A few posts on this site (here, here and here) have drawn upon a rich but sometimes enigmatic tailor’s note book in the Anne S K Brown Collection at Brown University, titled “Rigementals”[sic] and apparently the work of one William Stothard, circa 1813. (It has also informed many of my King’s German Legion pages.) Stothard’s background is not known, but he was certainly familiar with officers’ clothing produced by London tailors from 1811. A number of items in the book can be tied to entries in the ledger of Jonathan Meyer, and it’s possible that Stothard was at some point employed by Meyer, or perhaps apprenticed to him, or at least allowed to have a nose around and make copious “Memorandoms”.
Stothard’s drawings are crisp, detailed and accurate. His written notes are vernacular to a Dickensian level, and although you can almost hear his spoken voice behind the phonetics, it makes for some tricky reading at times. In addition to the seventy or so items of uniform recorded, many ornate and complex, Stothard includes a set of “Rules” for a military tailor, which makes interesting reading, even for those (like me) who can’t even thread a needle. Here’s the opening part, transcribed directly:
Tailours Rules for the Prince Reg.nt Regulation. 1813
Coates Jackets or Pantlones. A Coate being given in to be Baisted up should be marked properly if not otherways Ardered, do. for the Imbroidereys. The linings should be Baisted in Rongside oughtward for fear of Getting dirty; All Button stays should come from the Button to the front where hooks & eyes is wanted, & turn in the front, all hooks & eyes on Coates should be put on with A strip of Brown Holland other linen, abought three or four inches long, to ceepe them to their places. Thick things should be well stayed: thin things lightly stayed. All white things given in should be cept so White. Lace given in should be cept cleen. Figurin Braide should be passed up from the little finger to the thum, and the end braide inward should be used, the braide should lay cosey on the knee, Nighther two much ought nor two much in; All broade Lace should be Waxed Before it his Cut …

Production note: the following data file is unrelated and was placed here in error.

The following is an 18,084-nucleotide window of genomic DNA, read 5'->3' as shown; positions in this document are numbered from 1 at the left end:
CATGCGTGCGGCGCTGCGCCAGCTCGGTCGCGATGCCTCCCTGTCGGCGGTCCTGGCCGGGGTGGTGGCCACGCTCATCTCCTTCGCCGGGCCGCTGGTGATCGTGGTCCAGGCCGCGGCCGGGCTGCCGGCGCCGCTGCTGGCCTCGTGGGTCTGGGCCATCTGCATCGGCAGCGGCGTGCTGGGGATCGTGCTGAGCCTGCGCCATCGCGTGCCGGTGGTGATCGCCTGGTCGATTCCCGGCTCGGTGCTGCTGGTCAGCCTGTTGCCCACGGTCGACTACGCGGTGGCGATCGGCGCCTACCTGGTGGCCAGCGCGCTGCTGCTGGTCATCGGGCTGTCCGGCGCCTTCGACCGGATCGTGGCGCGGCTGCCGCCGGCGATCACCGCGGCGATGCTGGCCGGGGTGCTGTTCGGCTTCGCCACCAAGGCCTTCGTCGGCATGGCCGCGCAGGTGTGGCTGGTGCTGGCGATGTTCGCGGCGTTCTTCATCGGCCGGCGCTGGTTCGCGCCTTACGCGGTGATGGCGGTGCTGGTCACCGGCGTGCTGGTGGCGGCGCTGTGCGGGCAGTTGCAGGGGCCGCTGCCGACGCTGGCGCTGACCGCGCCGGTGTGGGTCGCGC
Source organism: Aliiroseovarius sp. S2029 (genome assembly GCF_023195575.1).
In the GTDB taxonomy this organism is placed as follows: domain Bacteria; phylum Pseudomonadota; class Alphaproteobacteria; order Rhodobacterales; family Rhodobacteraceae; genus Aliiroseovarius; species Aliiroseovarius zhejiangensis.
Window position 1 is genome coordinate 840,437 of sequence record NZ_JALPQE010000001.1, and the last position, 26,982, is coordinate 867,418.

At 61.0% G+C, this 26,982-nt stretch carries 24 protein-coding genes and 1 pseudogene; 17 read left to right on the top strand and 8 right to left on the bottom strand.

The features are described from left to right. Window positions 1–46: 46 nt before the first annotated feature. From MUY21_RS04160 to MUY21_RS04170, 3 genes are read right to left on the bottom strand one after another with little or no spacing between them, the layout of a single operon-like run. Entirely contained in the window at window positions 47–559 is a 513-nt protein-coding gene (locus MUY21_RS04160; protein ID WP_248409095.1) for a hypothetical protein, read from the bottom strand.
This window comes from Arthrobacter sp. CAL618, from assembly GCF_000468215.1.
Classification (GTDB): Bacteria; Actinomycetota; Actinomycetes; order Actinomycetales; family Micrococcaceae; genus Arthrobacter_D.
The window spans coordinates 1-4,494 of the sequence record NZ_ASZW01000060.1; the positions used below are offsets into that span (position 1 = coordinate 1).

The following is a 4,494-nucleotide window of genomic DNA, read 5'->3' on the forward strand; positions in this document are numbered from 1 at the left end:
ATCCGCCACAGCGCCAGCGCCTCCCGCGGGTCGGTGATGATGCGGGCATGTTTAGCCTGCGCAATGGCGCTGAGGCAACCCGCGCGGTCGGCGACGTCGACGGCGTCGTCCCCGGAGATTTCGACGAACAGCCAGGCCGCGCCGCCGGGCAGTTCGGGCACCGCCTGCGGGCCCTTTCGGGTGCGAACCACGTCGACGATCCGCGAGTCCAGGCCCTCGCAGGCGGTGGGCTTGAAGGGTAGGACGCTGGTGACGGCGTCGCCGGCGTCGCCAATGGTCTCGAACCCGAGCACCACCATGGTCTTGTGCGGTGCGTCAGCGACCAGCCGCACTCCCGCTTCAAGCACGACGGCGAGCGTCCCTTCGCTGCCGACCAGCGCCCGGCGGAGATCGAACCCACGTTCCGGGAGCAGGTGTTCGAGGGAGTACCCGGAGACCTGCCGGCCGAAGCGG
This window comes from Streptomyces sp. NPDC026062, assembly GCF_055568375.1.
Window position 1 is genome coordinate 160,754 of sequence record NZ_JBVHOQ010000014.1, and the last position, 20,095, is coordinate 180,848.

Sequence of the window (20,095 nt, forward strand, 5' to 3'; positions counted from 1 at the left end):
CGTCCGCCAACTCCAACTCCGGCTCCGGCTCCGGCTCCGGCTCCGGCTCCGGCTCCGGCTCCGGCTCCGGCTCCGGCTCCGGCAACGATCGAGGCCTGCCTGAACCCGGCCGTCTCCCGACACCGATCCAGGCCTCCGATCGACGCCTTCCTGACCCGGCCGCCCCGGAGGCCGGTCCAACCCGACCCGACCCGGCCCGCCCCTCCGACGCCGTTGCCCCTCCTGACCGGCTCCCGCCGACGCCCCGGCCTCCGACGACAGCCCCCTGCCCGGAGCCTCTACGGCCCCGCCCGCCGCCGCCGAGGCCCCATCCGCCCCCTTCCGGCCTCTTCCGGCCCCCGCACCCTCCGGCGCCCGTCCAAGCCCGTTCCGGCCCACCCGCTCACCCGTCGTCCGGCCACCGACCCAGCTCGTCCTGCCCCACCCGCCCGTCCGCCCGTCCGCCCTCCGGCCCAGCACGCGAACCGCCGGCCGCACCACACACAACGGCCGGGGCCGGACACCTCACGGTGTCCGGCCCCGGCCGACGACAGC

And so on. But here’s my attempt at a translation:
Coats, jackets or pantaloons. A coat being given in to be basted up should be marked properly if not otherwise ordered, ditto for the embroideries. The linings should be basted in wrong side outward for fear of getting dirty.
All button stays should come from the button to the front where hooks and eyes is wanted, and turn in the front. All hooks and eyes on coats should be put in with a strip of brown Holland or other linen, about three or four inches long, to keep them to their places. Thick things should be well stayed, thin things lightly stayed.
All white things given in should be kept so, white. Lace given in should be kept clean.
Figuring braid should be passed up from the little finger to the thumb, and the end braid inward should be used. The braid should lay cosy on the knee, neither too much out nor too much in. All broad lace should be waxed before it is cut. Cushions should be made on lace to turn downwards, all the points in. A First Guards dress flap should be cushions, though sometimes they are seamed, in the bottom point. Broad lace should never be seamed, only where there is one point such as the forearm of a dragoon’s lace cuff, or the frame of pantaloons of one inch or two inch laces.
To mark the figure for pantaloons [you] should find the nape of the knee, draw a line from the centre to the top. Ditto for sleeve.
All large figures should be marked with white ink and [the] pen should be good. Fancy patterns should be first drawn on paper then pricked with a pin. The pattern should be laid on where it is wanted and pinned on. The pipe clay should be finely scraped on then rubbed over with a brush. The pattern should be took off and the ink put on. That makes it plain to put on the braid. The pattern is best pricked with a pin. To make white ink dissolve one pennyworth of gum Arabic and one pennyworth of white lead. If too thick or too thin adulterate it accordingly. On stocking [it] is very bad to stick. On thin stocking it should be made [to] stick the best.
All plush linings to regimentals should run upwards and other linings downwards.
Mark 14 regular [i.e. buttons] for 10 by pairs. Mark 11 for 8 by pairs, 10 for 7.
Every tailor knows these things, etc. William Stothard.
Some of this may be of real interest to anyone involved in the re-creation of period uniform or costume. Next time you mark out an Austrian knot on your pantaloons you’ll know exactly how to set about it. I like the bit about spacing buttons in pairs; for eight, mark out eleven and miss out every third button. It works! As every tailor knows …
On a more familiar note, there are three more Militia pages now up and running here, for the First and Second West York from 1759 to 1816, and for the Third from 1797, plus two even shorter-lived “Supplementary” regiments. White roses in plenty.